London, Oct. 15: The biggest scientific experiment on prayer has failed to find any evidence that it helps to heal the sick.
Doctors in the US today said heart patients who were prayed for by groups of strangers recovered from surgery at the same rate as those who were not.
The three-year study, led by cardiologists from Duke University Medical Centre in North Carolina, involved 750 patients in nine hospitals and 12 prayer groups around the world, from Christians in Manchester to Buddhists in Nepal. Earlier, less extensive research suggested prayer could have a measurably beneficial effect.
But the experiment, which will be detailed in a BBC2 Everyman documentary, was criticised as crude by Church leaders. The Bishop of Durham, the Rt Rev Tom Wright, said: “Prayer is not a penny-in-the-slot machine. You can’t just put in a coin and get a chocolate. This is like setting an exam for God to see if God will pass it or not.”
He said both the Old and New Testaments said “very clearly” that you must not put God to the test. The new research, dubbed the Mantra project, was led by Dr Mitch Krucoff, a cardiologist, whose pilot studies had led him to believe that prayer could have measurably beneficial effects.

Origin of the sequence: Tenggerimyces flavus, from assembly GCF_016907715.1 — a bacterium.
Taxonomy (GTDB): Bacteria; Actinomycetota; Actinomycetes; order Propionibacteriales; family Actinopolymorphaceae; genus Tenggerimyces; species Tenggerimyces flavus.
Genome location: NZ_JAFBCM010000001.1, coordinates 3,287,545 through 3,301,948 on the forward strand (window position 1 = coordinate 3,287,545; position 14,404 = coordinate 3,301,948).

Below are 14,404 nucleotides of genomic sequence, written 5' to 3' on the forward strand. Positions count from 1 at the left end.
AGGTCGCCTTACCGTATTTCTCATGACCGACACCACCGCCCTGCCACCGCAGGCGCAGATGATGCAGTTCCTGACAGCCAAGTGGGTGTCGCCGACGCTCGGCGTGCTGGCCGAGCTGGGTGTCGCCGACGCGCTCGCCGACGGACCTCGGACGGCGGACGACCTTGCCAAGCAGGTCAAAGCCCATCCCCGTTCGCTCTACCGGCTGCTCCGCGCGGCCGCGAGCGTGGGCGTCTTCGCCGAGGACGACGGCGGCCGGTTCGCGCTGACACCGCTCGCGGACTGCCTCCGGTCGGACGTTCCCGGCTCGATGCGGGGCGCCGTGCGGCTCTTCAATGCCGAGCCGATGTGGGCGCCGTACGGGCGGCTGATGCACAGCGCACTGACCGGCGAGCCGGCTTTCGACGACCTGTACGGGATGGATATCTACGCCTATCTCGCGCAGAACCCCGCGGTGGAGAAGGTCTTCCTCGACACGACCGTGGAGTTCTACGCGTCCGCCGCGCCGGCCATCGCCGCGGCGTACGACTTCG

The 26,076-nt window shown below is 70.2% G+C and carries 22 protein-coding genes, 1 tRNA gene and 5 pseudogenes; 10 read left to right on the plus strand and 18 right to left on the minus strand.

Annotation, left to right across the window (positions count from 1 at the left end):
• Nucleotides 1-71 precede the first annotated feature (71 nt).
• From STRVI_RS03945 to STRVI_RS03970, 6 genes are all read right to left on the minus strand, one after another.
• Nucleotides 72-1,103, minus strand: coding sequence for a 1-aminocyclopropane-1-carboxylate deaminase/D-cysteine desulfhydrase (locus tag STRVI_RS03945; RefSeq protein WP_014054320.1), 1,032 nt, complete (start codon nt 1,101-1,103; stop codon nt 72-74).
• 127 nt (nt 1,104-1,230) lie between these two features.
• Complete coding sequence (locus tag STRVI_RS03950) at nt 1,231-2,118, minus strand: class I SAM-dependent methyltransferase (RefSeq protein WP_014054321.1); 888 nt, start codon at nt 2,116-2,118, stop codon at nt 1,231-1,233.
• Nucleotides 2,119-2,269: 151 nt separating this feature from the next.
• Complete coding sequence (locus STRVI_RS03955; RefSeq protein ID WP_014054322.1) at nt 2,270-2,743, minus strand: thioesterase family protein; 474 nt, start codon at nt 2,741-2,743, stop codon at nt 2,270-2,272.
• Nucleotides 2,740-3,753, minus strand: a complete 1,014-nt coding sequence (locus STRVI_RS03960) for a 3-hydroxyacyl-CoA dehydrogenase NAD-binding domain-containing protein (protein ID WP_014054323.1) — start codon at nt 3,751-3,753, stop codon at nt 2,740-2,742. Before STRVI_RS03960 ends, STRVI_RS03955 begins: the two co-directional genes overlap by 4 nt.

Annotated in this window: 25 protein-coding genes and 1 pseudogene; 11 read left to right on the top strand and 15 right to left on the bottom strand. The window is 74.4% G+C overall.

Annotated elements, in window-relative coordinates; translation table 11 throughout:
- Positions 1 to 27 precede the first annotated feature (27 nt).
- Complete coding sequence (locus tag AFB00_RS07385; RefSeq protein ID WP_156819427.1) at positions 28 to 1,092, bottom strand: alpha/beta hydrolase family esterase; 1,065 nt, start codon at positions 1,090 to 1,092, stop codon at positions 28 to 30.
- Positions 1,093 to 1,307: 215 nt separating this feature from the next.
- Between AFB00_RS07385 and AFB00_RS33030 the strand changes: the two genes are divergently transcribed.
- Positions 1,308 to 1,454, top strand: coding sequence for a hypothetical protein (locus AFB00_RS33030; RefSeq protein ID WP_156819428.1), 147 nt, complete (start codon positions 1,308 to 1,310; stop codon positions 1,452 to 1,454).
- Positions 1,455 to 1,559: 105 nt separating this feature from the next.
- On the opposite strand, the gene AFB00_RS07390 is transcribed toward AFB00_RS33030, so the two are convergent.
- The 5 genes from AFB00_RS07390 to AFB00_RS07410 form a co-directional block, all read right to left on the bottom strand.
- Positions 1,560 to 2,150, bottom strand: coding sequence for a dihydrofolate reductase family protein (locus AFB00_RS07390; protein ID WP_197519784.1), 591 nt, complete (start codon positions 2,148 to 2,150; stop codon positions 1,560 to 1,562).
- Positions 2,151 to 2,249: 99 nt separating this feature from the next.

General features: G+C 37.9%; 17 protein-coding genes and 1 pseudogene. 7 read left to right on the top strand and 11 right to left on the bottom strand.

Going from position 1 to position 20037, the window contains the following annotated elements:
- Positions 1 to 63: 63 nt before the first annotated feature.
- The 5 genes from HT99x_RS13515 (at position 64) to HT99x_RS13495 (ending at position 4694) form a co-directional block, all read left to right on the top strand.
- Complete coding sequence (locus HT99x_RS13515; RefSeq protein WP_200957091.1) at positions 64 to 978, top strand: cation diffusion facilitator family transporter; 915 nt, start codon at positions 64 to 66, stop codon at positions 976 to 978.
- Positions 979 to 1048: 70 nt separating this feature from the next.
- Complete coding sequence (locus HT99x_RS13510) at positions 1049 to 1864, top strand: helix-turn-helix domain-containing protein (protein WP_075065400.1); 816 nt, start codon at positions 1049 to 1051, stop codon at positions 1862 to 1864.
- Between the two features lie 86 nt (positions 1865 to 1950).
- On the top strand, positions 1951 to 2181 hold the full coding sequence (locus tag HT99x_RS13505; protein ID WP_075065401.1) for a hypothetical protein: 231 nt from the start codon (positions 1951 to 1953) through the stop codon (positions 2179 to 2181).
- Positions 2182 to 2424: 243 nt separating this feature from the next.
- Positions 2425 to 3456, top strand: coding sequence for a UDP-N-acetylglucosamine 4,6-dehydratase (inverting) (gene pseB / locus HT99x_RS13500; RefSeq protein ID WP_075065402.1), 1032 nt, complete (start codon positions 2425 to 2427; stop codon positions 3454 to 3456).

Over three years, 750 patients awaiting angioplasty were recruited for the experiment. Names selected at random by a computer were sent to the 12 prayer groups, who began praying immediately for their recovery. Neither hospital staff nor patients and their relatives knew who was being prayed for.
An analysis of results found no significant differences in recovery and health of patients who were prayed for and those who were not.
The Rev Leslie Francis, professor of practical theology at the University of Wales, said two major studies, in 1988 and 1999, had found that prayer had a beneficial effect. “In medical research one expects divergent results, so it is premature to affirm or dismiss the power of prayer in healing,” he said.